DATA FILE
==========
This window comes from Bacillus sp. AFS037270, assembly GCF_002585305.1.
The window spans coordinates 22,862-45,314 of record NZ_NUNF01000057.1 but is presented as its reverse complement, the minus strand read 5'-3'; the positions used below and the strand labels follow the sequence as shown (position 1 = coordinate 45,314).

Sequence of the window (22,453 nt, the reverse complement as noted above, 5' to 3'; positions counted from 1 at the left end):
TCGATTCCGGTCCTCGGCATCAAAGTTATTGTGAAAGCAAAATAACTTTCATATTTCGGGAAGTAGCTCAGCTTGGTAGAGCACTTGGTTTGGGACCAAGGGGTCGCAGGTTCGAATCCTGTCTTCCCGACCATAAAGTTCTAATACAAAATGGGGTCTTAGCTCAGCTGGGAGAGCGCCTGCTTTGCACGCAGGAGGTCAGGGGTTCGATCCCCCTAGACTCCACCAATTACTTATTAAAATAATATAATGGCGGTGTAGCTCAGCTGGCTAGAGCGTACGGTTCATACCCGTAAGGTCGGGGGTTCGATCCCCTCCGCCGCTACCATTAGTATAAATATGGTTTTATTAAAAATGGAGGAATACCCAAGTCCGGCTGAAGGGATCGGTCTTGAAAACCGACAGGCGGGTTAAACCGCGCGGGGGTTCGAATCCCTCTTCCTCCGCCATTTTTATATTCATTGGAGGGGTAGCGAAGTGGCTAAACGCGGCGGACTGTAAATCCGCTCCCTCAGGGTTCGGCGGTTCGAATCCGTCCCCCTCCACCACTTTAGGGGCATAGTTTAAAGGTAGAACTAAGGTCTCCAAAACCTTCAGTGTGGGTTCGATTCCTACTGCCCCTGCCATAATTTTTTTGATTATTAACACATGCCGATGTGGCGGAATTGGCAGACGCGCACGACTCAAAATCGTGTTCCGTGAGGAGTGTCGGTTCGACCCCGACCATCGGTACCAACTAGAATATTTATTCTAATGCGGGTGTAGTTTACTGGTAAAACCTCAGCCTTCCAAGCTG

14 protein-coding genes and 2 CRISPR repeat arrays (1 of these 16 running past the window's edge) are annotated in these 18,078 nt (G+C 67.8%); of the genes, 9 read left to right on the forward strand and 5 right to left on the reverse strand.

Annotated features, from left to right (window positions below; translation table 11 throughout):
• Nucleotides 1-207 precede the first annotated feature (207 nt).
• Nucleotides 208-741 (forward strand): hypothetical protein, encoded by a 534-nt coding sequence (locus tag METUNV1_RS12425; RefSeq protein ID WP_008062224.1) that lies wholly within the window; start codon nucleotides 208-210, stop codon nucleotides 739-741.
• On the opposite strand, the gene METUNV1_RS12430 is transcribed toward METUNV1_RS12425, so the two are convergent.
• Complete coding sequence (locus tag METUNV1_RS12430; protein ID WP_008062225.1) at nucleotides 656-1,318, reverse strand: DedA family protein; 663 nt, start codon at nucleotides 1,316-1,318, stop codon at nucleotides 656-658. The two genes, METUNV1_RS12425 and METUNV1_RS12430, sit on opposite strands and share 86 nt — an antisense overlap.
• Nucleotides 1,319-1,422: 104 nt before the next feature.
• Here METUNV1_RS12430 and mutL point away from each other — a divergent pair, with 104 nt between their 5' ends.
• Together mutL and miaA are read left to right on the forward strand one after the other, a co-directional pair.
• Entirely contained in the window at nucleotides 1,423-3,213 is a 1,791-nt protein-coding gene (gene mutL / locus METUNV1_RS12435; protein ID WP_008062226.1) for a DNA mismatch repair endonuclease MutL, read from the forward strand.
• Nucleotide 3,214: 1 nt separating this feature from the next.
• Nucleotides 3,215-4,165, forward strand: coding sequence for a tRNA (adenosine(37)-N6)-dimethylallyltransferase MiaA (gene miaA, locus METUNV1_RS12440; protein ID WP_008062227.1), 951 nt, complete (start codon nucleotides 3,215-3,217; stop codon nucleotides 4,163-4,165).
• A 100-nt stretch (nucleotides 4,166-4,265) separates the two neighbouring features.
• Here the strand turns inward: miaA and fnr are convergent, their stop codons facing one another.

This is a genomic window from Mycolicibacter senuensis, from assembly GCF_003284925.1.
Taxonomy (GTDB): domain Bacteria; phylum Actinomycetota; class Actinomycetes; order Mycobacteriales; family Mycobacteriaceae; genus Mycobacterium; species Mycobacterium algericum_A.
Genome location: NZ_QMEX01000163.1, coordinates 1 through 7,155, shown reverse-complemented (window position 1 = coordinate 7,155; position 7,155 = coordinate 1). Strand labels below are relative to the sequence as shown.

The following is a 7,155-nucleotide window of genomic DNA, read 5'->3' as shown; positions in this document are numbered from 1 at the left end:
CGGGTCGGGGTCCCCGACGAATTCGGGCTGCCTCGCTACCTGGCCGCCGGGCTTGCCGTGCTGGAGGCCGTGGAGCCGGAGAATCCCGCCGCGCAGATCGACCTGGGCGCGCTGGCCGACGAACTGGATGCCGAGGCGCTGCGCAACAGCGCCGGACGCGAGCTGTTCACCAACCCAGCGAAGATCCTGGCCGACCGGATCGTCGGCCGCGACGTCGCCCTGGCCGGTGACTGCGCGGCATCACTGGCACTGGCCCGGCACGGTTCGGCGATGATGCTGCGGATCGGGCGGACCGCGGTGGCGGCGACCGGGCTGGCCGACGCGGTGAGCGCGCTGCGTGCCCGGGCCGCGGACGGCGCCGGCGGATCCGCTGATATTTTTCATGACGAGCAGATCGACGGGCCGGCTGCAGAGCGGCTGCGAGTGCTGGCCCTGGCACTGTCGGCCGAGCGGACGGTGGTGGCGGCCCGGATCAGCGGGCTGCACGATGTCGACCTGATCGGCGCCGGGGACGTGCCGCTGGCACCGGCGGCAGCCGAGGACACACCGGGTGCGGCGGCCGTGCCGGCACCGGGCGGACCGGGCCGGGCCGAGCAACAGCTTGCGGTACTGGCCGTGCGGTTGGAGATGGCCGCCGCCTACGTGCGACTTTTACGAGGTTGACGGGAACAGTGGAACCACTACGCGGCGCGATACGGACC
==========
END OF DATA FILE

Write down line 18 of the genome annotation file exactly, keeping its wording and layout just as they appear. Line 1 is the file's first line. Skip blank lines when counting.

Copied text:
• Here the strand turns inward: miaA and fnr are convergent, their stop codons facing one another.